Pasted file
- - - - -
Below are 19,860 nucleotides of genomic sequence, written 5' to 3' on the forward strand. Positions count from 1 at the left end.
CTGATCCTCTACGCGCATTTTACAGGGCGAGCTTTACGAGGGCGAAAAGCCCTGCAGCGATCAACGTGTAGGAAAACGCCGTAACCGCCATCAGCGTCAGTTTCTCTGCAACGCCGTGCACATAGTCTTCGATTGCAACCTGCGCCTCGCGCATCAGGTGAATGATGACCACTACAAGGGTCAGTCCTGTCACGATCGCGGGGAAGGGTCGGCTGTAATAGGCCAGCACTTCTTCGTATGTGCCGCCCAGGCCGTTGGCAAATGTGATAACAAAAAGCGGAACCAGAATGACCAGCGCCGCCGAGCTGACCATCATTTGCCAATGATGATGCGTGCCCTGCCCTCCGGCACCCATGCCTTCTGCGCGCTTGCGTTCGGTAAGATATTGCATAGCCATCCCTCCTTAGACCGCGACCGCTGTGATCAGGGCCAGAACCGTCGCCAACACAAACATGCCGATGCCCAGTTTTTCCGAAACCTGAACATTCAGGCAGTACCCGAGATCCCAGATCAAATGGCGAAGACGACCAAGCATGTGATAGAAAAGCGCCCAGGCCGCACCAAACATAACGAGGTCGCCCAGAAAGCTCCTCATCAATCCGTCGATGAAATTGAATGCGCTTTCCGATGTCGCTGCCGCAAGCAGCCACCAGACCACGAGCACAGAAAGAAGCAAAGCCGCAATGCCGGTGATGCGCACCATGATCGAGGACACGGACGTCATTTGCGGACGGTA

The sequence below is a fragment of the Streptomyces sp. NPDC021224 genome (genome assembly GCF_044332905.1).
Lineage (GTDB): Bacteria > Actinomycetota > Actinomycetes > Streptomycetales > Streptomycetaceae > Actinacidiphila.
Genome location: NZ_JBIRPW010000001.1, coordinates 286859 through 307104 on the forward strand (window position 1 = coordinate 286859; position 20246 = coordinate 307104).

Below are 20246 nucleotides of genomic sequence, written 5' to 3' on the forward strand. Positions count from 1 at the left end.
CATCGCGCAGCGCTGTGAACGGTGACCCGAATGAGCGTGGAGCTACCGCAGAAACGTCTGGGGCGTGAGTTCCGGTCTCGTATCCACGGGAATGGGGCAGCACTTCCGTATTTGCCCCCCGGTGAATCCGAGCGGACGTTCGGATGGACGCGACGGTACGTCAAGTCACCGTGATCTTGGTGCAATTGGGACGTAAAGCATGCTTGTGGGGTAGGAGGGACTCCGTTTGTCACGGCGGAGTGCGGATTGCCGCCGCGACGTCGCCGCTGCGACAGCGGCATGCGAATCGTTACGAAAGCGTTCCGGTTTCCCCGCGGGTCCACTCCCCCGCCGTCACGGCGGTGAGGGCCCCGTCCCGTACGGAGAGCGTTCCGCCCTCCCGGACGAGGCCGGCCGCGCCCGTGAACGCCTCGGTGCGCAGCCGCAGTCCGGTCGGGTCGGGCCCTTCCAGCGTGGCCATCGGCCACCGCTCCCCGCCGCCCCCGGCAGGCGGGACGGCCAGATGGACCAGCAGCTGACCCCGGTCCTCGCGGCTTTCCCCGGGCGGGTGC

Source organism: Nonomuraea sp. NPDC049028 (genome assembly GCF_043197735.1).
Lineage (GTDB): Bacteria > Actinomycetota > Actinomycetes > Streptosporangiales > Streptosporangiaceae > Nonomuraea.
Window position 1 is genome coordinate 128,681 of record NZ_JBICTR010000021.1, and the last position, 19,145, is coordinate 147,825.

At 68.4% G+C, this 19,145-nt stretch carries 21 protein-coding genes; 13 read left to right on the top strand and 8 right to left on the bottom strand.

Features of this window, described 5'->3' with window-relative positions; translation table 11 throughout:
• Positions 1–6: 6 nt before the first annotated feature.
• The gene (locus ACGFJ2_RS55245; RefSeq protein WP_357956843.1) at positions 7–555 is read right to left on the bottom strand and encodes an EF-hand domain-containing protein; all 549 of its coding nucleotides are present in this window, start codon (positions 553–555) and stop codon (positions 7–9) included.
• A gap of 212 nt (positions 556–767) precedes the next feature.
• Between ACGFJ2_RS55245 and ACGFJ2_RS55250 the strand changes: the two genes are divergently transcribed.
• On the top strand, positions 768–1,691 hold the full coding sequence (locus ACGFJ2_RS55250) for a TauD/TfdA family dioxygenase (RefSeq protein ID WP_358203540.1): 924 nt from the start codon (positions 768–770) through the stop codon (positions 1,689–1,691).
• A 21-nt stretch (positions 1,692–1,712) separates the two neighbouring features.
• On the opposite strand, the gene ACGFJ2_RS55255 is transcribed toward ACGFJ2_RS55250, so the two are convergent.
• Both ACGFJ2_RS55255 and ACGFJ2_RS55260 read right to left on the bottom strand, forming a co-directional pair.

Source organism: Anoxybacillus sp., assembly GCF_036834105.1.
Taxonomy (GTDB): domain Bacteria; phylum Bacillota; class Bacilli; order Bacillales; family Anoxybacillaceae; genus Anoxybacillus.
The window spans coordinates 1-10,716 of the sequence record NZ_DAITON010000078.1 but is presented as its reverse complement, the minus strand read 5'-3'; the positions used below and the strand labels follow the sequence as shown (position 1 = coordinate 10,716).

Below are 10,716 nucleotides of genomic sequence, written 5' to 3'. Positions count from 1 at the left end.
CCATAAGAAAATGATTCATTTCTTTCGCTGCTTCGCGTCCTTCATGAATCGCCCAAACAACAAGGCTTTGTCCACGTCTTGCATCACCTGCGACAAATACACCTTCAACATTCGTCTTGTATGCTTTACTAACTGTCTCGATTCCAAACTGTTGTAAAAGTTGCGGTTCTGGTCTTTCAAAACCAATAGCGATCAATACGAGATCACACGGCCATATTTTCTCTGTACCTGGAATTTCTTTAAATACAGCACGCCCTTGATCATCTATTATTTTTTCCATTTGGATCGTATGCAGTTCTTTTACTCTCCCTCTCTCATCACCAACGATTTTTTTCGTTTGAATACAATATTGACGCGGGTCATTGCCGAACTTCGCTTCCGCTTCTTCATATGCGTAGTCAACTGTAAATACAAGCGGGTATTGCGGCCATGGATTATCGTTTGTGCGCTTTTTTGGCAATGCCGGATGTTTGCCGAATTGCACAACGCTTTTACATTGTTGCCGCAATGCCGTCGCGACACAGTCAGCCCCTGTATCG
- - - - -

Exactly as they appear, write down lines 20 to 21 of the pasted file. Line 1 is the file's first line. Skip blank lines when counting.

• Both ACGFJ2_RS55255 and ACGFJ2_RS55260 read right to left on the bottom strand, forming a co-directional pair.

Source organism: Anoxybacillus sp., assembly GCF_036834105.1.